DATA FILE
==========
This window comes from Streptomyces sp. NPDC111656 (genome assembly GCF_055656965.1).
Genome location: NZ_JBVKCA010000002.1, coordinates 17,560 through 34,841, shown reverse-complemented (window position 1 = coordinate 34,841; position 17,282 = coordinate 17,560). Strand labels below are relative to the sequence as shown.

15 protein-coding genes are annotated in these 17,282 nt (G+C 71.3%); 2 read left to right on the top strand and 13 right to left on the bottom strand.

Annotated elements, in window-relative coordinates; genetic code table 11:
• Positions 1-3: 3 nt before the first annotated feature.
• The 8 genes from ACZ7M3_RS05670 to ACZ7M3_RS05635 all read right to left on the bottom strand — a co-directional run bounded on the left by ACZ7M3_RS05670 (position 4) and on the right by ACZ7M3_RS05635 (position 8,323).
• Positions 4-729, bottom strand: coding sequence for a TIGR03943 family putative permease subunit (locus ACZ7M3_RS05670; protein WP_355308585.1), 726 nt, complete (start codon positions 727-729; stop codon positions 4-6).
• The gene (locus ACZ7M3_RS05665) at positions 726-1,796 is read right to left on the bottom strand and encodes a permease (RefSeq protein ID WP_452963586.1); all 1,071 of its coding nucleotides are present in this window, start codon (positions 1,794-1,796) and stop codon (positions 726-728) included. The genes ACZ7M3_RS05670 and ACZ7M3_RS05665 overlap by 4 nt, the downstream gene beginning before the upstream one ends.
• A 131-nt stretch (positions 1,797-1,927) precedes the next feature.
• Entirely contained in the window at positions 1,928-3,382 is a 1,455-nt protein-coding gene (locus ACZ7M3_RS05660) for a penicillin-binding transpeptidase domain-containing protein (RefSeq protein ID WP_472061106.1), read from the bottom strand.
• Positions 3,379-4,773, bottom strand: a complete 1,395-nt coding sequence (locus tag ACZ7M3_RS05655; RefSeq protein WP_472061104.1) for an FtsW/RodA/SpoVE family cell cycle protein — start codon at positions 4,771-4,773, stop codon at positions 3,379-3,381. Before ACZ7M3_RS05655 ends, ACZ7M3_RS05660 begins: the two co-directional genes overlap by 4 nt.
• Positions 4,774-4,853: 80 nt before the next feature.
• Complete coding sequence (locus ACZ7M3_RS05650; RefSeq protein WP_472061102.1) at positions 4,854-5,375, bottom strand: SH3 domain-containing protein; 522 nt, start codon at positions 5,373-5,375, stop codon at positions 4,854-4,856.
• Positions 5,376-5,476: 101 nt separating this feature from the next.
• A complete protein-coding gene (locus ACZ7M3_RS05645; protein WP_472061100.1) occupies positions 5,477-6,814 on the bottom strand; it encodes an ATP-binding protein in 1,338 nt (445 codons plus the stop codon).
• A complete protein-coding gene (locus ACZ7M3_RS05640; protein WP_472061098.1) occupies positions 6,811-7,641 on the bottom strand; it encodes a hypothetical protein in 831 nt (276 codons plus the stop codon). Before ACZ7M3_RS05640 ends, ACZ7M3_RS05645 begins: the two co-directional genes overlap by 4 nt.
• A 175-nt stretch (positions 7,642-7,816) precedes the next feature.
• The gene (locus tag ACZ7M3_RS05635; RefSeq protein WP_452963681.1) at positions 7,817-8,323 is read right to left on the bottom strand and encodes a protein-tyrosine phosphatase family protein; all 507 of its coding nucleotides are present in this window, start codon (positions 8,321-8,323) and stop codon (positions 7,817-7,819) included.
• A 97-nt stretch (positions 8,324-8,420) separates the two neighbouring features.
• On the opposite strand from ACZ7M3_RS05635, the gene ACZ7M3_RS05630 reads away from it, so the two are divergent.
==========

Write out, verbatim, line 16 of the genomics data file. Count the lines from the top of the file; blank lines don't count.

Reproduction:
• A complete protein-coding gene (locus ACZ7M3_RS05640; protein WP_472061098.1) occupies positions 6,811-7,641 on the bottom strand; it encodes a hypothetical protein in 831 nt (276 codons plus the stop codon). Before ACZ7M3_RS05640 ends, ACZ7M3_RS05645 begins: the two co-directional genes overlap by 4 nt.